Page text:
Conversations About Landscape: Resilient by Design Launch

Wednesday, May 31, 2017 • 7:00 p.m.

Fisher Bay Observatory Gallery

Free; RSVP required. Email reserve@exploratorium.edu, or call 415.528.4444, and choose option 5.

In 2017, we present Landscapes of Hope and Imagination, a series of conversations about the variety of responses to current social and political challenges, including individual expression, community organizing, scientific research, and place-based activism. ​


With earthquakes and climate change looming in the Bay Area’s future, local communities and organizations have been working together to launch the Resilient by Design Bay Area Challenge—a collaborative project to develop innovative solutions to threats like sea level rise, severe storms, flooding, and earthquake damage.

Join some of this project’s leaders to hear how they are partnering with local residents and experts from the design community—including architects, engineers, and planners—to generate imaginative yet achievable approaches to making the Bay Area more resilient to future changes.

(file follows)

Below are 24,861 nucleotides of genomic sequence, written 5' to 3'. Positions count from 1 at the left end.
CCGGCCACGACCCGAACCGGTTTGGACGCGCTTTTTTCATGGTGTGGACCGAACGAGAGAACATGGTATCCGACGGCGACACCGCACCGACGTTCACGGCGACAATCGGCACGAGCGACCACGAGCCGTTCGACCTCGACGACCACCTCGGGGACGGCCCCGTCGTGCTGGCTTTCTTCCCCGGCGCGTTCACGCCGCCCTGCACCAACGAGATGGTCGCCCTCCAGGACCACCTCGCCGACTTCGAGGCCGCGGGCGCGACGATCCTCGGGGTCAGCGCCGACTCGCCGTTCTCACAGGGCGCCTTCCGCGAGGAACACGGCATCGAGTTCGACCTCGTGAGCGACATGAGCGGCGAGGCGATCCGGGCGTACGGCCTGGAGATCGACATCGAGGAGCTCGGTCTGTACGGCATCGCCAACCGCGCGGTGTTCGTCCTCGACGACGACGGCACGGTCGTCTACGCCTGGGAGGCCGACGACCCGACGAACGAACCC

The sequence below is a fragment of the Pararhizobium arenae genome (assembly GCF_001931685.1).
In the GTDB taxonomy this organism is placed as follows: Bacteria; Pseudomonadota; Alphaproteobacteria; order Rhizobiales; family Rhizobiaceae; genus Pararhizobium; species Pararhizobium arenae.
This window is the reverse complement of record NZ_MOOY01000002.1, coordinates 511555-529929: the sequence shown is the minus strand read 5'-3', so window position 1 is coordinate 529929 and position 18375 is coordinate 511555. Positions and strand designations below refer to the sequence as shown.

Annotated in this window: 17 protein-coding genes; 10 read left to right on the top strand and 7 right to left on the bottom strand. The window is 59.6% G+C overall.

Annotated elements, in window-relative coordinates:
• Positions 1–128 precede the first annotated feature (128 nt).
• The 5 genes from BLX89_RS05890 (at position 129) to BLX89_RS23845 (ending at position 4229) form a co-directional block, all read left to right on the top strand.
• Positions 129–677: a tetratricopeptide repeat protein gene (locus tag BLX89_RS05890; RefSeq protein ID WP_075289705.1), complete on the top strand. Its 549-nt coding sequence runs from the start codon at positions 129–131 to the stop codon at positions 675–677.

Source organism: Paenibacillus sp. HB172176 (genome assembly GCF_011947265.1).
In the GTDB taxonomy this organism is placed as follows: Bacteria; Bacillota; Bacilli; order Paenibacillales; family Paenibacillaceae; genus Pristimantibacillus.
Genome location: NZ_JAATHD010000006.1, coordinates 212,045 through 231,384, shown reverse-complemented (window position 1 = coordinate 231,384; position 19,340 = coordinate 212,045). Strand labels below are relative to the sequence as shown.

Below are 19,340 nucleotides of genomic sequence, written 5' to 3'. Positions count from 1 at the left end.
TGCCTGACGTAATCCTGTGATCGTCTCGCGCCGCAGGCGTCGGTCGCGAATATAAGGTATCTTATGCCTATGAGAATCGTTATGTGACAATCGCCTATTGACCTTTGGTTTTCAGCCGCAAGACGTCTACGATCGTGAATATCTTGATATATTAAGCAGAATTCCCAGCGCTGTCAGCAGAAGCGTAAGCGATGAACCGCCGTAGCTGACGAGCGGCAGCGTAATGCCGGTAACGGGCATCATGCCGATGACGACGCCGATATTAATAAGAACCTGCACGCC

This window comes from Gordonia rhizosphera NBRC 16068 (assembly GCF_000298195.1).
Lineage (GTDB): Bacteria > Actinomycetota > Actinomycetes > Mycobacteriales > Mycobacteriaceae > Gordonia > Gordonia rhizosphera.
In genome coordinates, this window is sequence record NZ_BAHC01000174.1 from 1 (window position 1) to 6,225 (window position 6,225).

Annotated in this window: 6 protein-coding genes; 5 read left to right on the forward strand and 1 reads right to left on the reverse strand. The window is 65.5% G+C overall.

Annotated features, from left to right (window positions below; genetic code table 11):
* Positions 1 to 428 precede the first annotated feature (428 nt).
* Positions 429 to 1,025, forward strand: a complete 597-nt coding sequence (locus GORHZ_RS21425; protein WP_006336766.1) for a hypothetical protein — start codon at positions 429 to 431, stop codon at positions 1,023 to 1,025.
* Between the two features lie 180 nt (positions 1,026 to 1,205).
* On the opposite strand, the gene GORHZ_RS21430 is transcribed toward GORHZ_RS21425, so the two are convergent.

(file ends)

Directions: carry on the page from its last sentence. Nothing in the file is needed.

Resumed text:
The project’s plans will also be mindful of other regional issues, such as housing, health, transportation, and economic disparities.

Photo by Shira Bezalel

 

About the Speakers

Dwayne Marsh is Deputy Director of the Government Alliance on Race & Equity (GARE). He also serves as Vice President of Strategic Capacity Building at the Center for Social Inclusion.

Amy Chester is the Managing Director of Rebuild by Design, the New York City program that inspired Resilient by Design. She has spent almost 20 years in urban affairs, municipal policy, community engagement, and real estate development.

Kiran Jain is the Chief Resilience Officer for the City of Oakland. She has experience in both the public and private sectors working on urban innovation and community development.

Robin Grossinger co-directs the San Francisco Estuary Institute’s Resilient Landscapes Program, which studies how California landscapes have changed since European contact, in order to guide landscape-scale restoration strategies.

The series is funded by the California State Coastal Conservancy